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Changes in the States
New Jersey Codifies "Pay-to-Play" Ban
On March 22, 2005, Acting New Jersey Governor Richard Codey signed into law a statute that supersedes Acting Governor Codey's Executive Order No. 123 and codifies a parallel "pay-to-play" prohibition on certain campaign contributions. The main part of the new law is retroactive to the original effective date of Executive Order No. 123, October 15, 2004, and applies to all contracts awarded and to all contributions made on or after this date.
The pay-to-play prohibition contained in the new statute is very similar to Executive Order No. 123. Basically, if a business entity, its subsidiary, a 10 percent or greater principal, or a PAC or 527 political organization controlled by the business entity, solicits or makes a contribution to a campaign for a candidate for Governor of New Jersey or to an incumbent Governor or to a state or county political party committee that nominates a candidate for Governor, the business entity is prohibited from being awarded certain state contracts. The contract ban applies for at least 18 months but may be significantly longer.
The prohibition applies to business entities having or seeking contracts with all agencies of the state's executive branch, including independent state authorities, boards, commissions, instrumentalities, and agencies, for the provision of materials, supplies, or equipment or to acquire, sell, or lease land. The prohibition does not apply in emergency situations, in situations when the federal government says the prohibition violates federal law or regulation, or in certain other situations. The contributions that are affected are those that are required to be reported by the recipients under New Jersey law.
No business entity with a contract or agreement with the state may make a covered contribution prior to completing the contract or work under the agreement. It is a breach of the contract to make or solicit a contribution contrary to the law or to conceal a contribution that has been solicited or made contrary to law. Among other things, the new statute also codifies certain anticircumvention provisions and certification processes related to state contractors. For more information on the underlying details of Executive Order 123, see www.wrf.com/publication_newsletters.cfm?sp=newsletter&year=2005&ID=16&publication_id=11882&keyword=.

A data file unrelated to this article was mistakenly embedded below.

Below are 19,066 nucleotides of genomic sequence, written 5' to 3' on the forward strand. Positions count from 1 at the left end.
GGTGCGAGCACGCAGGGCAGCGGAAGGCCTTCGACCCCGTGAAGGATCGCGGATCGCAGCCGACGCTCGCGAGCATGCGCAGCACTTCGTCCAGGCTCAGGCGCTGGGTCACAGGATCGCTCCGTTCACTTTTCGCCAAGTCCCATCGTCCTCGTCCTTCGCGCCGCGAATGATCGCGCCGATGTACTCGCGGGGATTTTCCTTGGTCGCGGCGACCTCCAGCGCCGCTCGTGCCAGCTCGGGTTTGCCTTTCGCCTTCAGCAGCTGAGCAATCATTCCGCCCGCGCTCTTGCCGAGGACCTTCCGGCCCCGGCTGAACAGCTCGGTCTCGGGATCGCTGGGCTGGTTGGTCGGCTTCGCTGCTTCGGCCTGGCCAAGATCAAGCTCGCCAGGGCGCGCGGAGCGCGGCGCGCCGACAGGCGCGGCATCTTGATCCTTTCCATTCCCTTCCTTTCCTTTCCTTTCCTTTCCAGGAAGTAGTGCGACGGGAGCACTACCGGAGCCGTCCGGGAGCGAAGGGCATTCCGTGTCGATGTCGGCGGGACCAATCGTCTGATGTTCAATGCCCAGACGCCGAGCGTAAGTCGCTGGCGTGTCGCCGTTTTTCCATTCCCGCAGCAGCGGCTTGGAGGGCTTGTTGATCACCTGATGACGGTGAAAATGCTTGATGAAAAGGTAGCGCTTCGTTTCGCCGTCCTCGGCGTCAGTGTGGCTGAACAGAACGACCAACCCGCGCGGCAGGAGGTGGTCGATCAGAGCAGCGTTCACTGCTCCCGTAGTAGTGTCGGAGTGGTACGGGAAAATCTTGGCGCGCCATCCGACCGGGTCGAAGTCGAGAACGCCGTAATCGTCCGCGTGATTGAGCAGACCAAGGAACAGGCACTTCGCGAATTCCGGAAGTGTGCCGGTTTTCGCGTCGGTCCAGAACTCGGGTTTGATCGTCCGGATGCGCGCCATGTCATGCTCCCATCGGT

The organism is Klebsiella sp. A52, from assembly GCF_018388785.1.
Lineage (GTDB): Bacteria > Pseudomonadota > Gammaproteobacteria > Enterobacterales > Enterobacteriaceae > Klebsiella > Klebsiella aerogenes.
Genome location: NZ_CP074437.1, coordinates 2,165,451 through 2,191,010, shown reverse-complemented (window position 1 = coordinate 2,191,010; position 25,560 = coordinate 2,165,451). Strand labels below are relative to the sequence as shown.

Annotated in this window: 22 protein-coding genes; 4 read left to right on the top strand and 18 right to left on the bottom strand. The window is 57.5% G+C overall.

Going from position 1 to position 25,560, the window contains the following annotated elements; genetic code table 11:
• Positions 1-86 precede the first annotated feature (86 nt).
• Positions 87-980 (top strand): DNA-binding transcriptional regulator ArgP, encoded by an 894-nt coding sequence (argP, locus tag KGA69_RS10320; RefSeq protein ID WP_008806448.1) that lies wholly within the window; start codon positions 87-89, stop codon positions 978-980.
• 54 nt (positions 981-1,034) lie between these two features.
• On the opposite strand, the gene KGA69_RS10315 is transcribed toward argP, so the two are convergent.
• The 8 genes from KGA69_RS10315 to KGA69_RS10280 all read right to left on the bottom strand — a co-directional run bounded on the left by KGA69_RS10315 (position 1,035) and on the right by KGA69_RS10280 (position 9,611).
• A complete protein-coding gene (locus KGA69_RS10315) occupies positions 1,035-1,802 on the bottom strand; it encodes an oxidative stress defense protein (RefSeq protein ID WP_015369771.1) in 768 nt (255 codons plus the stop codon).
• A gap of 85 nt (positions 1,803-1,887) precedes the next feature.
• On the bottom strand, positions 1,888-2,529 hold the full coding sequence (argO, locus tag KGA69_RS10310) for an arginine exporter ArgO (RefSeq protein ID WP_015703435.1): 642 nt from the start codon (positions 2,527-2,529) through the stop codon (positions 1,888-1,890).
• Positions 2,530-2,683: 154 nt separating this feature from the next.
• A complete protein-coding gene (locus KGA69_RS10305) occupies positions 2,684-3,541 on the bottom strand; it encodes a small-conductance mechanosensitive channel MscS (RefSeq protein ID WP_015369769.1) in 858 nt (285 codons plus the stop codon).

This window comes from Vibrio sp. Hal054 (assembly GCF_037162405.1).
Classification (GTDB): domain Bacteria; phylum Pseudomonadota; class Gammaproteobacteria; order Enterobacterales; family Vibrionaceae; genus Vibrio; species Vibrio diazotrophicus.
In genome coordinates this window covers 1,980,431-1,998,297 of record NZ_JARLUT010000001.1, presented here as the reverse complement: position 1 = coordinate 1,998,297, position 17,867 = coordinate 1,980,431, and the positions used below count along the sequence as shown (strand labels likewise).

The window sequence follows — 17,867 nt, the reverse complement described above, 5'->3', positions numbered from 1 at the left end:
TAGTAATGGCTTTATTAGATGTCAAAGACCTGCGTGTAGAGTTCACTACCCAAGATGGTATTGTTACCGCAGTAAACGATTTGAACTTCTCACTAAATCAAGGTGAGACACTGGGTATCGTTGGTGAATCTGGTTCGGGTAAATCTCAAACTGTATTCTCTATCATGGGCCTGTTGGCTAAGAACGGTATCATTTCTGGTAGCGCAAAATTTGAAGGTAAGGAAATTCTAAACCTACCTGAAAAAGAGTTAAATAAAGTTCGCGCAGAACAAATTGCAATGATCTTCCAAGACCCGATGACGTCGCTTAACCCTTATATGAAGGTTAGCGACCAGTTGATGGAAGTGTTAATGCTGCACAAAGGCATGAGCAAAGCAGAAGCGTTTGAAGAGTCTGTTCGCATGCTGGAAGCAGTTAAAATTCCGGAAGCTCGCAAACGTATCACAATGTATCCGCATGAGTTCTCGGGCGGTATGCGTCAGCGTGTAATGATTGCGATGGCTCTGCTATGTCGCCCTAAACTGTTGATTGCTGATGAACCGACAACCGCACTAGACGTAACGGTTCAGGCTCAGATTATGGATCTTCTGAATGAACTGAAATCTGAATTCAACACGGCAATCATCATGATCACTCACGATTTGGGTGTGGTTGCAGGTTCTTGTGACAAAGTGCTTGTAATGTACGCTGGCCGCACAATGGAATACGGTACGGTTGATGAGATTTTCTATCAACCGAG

Rhode Island Lowers Gift Limits
Effective April 12, 2005, the Rhode Island Ethics Commission lowered the single gift and calendar-year gift limits applicable to elected and appointed state officials, state employees, elected and appointed municipal officials, and municipal employees. The per gift limit for gifts from "interested persons" to these officials and employees is now $25 per gift, down from $75. The aggregate calendar-year gift limit for gifts from interested persons has been lowered from $450 per year to $75 per year.
Virginia Changes PAC Reporting
On March 14, 2005, Governor Mark Warner of Virginia signed into law former HB 2539, which changes the state's reporting requirements for political committees, including federal PACs registered with the state. Effective with the Governor's signature, PAC reports are now due on a quarterly basis (as opposed to semi-annually). The due dates are April 15 (covering the period from January 1 to March 31); July 15 (April 1 to June 30); October 15 (July 1 to September 30); and January 15 (October 1 to December 31).
In addition, the new statute eliminates the previous eight-day pre-election reports for political committees and instead institutes year-round reporting of large contributions. PACs now must report, within three days of receipt, any contribution or loan received of $10,000 or more.